In Heaney’s translation he provides us with the original version right next to the translated version. It is impossible, though, to fully appreciate this poem without being fluent in Old English. So much of the alliteration and word choices can not be effectively translated.
The poetry does not move like some poetry moves. I am thinking, for example, of a poem like “Dover Beach”. “Dover Beach” carries you from one word to the next and from one line to the next with very little effort. The delivery in “Beowulf” is forthright and matter-of-fact. This is how Heaney wanted it but, in modern English, “Beowulf” is a better story than it is a poem due to the fact that the poetic elements do not translate well.
The rhythm of the poem changes very little throughout the poem, and so the only variety one can hope for is in the story-line itself, and in this regard we are not let down. And it is the strength of the story line that is the most important aspect of Heaney’s “Beowulf”. Nonetheless, some passages, in their poetic ability to inspire and move, are very good. Lines 710-716, for example.
710 In off the moors, down through the mist bands
God-cursed Grendel came greedily loping.
The bane of the race of men roamed forth,
hunting for a prey in the high hall.
Under the cloud-murk he moved towards it
until it shone above him, a sheer keep
of fortified gold.
The alliteration using the “g” sound in line 711 is very effective in planting an image of Grendel “loping” in the reader’s mind. Part of the movement here is provided by rhyming words such as “came” in line 711 and “bane” in line 712. Rhyming was not a part of Anglo-Saxon poetry and yet we see the power of rhyme in passages like this one; this passage moves and scares, and we can imagine Grendel slowly moving as we read along! I could probably count the number of rhymes in this translation on both hands. They are so rare, in fact, that when they are used they pop off the page and lend a breath of life and vitality into the poem that the strict structured meter alone simply cannot do. I relished passages like the one above that utilized rhyming.
I also enjoyed many of the lofty, “dramatic” lines that are sprinkled throughout the poem. Lines 1059-1061, for example.
for long here in this earthly life
will enjoy and endure more than enough.
It is a pearl of wisdom — high dramatic poetry if you will. It reminds me of the line “Time enough to rest in the grave!” uttered by Schwarzenegger in Conan the Barbarian. They make you pause and think for a little bit. More significantly, they have the power to change the way you move through life, the way you act. Whenever I am tired and I don’t feel like doing something, I say to myself, “Time enough to rest in the grave!” Then I do what I have to do! And now, whenever I grow melancholic about my mortality, I can remind myself that whatever I “enjoy and endure” will be “more than enough”!
These dramatic lines also point to the nature of the warrior. He is all or nothing. He lives life large and his decisions are decisive and sweeping. Let’s look at the following lines…
1384 “Wise sir, do not grieve. It is always better
to avenge dear ones than to indulge in mourning.
or every one of us, living in this world
means waiting for our end. Let whoever can
win glory before death. When a warrior is gone,
that will be his best and only bulwark.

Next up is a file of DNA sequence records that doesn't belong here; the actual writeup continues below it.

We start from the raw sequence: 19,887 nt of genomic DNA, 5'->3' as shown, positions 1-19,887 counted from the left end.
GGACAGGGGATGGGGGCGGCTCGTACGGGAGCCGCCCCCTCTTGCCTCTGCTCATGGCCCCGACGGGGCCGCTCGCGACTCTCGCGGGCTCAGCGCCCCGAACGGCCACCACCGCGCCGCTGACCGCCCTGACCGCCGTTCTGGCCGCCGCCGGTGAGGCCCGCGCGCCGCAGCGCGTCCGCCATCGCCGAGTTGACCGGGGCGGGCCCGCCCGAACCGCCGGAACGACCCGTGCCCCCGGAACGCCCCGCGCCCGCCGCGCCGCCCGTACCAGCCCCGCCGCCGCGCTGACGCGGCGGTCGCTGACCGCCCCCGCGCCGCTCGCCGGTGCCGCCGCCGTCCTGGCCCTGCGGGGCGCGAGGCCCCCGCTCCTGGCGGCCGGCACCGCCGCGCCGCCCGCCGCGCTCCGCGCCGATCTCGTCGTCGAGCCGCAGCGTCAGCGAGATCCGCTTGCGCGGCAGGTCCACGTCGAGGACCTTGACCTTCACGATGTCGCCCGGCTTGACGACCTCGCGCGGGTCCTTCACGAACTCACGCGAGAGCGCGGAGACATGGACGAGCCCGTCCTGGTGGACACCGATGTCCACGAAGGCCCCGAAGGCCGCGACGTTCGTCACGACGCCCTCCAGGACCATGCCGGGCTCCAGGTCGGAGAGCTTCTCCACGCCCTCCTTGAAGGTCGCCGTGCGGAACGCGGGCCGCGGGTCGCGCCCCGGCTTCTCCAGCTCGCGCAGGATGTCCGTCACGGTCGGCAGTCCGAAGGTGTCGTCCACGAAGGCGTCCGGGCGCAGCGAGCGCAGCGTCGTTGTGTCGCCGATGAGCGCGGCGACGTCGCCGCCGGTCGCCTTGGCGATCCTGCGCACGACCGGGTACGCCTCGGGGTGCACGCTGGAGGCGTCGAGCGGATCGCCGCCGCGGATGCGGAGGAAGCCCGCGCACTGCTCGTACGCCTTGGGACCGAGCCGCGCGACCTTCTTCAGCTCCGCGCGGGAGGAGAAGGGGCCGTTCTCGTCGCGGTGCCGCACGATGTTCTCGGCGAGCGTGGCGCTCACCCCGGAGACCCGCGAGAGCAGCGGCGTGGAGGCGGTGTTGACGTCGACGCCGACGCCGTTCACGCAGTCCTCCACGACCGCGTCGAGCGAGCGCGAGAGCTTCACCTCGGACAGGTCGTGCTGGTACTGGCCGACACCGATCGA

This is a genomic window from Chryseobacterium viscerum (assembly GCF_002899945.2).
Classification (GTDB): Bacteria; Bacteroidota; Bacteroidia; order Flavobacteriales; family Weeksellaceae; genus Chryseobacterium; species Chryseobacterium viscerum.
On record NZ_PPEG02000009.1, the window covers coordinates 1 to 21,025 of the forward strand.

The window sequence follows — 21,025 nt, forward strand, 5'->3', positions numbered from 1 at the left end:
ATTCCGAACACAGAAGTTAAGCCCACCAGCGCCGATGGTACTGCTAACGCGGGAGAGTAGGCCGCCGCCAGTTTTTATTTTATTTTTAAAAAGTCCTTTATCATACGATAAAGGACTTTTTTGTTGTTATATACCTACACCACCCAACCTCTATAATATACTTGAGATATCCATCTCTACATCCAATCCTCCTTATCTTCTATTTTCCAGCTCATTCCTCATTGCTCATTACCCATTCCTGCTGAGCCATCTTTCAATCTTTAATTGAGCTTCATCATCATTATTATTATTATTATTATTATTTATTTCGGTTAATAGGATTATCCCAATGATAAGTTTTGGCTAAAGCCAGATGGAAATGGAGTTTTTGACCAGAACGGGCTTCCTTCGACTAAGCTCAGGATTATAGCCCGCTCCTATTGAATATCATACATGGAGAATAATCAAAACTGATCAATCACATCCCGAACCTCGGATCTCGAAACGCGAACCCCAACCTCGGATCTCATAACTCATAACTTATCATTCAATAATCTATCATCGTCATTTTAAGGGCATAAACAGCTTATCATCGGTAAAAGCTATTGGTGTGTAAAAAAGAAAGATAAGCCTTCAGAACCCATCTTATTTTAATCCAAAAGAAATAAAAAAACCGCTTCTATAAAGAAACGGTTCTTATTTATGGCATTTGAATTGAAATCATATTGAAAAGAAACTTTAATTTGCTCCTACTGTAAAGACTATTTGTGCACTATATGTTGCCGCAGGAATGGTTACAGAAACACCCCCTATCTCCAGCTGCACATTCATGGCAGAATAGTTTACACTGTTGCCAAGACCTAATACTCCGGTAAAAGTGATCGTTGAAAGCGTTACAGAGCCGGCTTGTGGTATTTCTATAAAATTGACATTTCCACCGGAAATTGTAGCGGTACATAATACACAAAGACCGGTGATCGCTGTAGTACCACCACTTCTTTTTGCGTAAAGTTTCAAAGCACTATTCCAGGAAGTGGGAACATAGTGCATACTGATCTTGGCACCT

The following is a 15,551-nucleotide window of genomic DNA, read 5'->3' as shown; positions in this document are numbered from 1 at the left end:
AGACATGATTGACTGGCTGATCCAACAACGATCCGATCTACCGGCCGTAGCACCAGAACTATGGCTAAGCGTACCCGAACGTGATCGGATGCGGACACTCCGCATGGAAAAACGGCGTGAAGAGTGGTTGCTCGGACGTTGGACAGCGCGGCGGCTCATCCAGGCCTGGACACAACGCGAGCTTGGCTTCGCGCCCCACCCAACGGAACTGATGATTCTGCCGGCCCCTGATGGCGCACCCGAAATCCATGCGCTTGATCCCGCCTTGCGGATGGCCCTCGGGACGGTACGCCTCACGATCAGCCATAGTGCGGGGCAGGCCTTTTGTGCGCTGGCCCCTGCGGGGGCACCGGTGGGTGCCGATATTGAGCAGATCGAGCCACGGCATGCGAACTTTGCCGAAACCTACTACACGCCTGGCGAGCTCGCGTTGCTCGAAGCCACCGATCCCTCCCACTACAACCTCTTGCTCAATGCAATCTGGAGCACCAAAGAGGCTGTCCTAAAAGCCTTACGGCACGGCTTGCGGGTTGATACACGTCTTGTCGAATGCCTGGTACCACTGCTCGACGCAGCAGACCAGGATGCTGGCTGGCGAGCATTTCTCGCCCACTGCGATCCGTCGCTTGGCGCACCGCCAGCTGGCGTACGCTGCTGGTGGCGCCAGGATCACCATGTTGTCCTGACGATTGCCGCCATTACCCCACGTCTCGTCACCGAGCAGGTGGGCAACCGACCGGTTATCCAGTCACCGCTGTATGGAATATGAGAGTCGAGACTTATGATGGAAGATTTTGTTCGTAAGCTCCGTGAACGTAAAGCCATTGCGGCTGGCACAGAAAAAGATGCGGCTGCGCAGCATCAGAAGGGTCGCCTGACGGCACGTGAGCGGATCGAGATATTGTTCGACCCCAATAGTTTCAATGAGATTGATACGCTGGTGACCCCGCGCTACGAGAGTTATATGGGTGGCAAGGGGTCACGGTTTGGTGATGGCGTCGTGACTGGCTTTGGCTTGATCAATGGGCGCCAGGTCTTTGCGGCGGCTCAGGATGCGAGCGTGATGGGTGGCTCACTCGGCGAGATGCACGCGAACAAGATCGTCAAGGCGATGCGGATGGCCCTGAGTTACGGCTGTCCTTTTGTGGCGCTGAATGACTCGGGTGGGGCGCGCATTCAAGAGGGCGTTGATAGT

Every sentence in this passage qualifies for being a pearl of wisdom! And the language is bold: “It is alwaysbetter…”, “…his best and only bulwark.” These are not wishy-washy statements. They are sure and sweeping, leaving no room for error or confusion. We do not read, for example, that “It is sometimes better to avenge dear ones than to indulge in mourning.” The poet is making a very definitive statement about the warrior life and code. It is always better.
Weaponry is treated with much respect, and it is even worthy of blame. On two occasions, for example, we read how Beowulf’s weapons let him down. The first occasion concerns his sword as he is fighting Grendel’s mother, and the second occasion concerns his shield as he is fighting the dragon.
1523 …the shining blade
refused to bite. It spared her head and failed
the man in his need.
Both the poet and Beowulf, moreover, recognize God as the one who ensures victory.
1053 …holy God
decided the victory. (poet)
1688 It was hard-fought, a desperate affair
that could have gone badly; if God had not helped me…(Beowulf)
I was surprised, however, by the fleeing of Beowulf’s hand-picked army. I did not expect this. You would think that Beowulf’s hand-picked army would not do what they did. Confusing. Perhaps it is to further illustrate that precious few good warriors exist. Beowulf, after all, is the only one out of two whole kingdoms who can conquer Grendel and Grendel’s mother. In this light, the story takes on a fantastic quality. Beowulf is endowed with superhuman qualities and is regarded as a mighty warrior and hero. But it appears that Beowulf was not always well-regarded. Reading the passage beginning at line 2183, there is this casual mention of Beowulf once being undeserving. It is not clear, however, whether Beowulf was indeed once undeserving, or whether the perception of him was that he was undeserving. What purpose did the Beowulf author intend it to serve? If, in fact, he was once undeserving, then why not commence the story with a passage describing this quality? The notion of a man overcoming the adversity of a bad public image makes for a good story. Perhaps the Beowulf poet recognized this but did not want the story to focus on it. Well enough to drop it in… a secondary theme, perhaps, reminding the reader that all of us are faulted, even the mighty Beowulf. It echoes the Christian theology that the warrior cultures are being exposed to, and it foreshadows such work as the “Sir Gawain and the Green Knight” and its theme of the danger and illusion of pride and arrogance.